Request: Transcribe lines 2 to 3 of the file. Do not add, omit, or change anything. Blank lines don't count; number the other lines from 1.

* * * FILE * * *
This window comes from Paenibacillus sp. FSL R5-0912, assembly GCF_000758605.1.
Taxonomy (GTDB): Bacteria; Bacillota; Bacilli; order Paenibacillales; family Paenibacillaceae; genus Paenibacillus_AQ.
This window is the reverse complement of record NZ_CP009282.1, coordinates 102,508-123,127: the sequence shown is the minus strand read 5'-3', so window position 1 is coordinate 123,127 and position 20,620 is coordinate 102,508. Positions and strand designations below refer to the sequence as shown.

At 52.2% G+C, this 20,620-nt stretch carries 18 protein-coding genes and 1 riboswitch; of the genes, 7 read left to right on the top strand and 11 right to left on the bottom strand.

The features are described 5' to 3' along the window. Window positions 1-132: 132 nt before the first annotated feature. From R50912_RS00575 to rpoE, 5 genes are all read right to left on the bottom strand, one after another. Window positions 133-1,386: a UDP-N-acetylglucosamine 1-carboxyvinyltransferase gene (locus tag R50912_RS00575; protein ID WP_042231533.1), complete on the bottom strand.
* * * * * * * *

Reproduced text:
Taxonomy (GTDB): Bacteria; Bacillota; Bacilli; order Paenibacillales; family Paenibacillaceae; genus Paenibacillus_AQ.
This window is the reverse complement of record NZ_CP009282.1, coordinates 102,508-123,127: the sequence shown is the minus strand read 5'-3', so window position 1 is coordinate 123,127 and position 20,620 is coordinate 102,508. Positions and strand designations below refer to the sequence as shown.